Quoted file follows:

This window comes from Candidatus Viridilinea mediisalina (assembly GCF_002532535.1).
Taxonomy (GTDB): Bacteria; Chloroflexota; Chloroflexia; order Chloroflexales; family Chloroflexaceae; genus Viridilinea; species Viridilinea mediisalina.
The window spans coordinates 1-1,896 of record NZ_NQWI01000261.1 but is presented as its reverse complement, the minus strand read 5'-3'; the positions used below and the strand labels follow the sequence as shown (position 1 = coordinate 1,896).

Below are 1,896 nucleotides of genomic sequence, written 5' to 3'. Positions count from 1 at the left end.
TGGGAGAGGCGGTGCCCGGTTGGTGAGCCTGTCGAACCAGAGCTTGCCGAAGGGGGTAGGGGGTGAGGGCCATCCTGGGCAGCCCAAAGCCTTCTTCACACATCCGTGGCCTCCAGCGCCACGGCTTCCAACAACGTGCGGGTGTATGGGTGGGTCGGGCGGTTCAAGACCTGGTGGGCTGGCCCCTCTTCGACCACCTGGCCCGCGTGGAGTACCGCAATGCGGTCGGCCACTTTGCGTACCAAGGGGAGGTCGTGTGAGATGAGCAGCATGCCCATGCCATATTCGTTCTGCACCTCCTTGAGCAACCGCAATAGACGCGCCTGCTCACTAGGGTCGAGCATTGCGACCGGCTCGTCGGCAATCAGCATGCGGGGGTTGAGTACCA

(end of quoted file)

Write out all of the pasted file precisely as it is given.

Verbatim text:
This window comes from Candidatus Viridilinea mediisalina (assembly GCF_002532535.1).
Taxonomy (GTDB): Bacteria; Chloroflexota; Chloroflexia; order Chloroflexales; family Chloroflexaceae; genus Viridilinea; species Viridilinea mediisalina.
The window spans coordinates 1-1,896 of record NZ_NQWI01000261.1 but is presented as its reverse complement, the minus strand read 5'-3'; the positions used below and the strand labels follow the sequence as shown (position 1 = coordinate 1,896).

Below are 1,896 nucleotides of genomic sequence, written 5' to 3'. Positions count from 1 at the left end.
TGGGAGAGGCGGTGCCCGGTTGGTGAGCCTGTCGAACCAGAGCTTGCCGAAGGGGGTAGGGGGTGAGGGCCATCCTGGGCAGCCCAAAGCCTTCTTCACACATCCGTGGCCTCCAGCGCCACGGCTTCCAACAACGTGCGGGTGTATGGGTGGGTCGGGCGGTTCAAGACCTGGTGGGCTGGCCCCTCTTCGACCACCTGGCCCGCGTGGAGTACCGCAATGCGGTCGGCCACTTTGCGTACCAAGGGGAGGTCGTGTGAGATGAGCAGCATGCCCATGCCATATTCGTTCTGCACCTCCTTGAGCAACCGCAATAGACGCGCCTGCTCACTAGGGTCGAGCATTGCGACCGGCTCGTCGGCAATCAGCATGCGGGGGTTGAGTACCA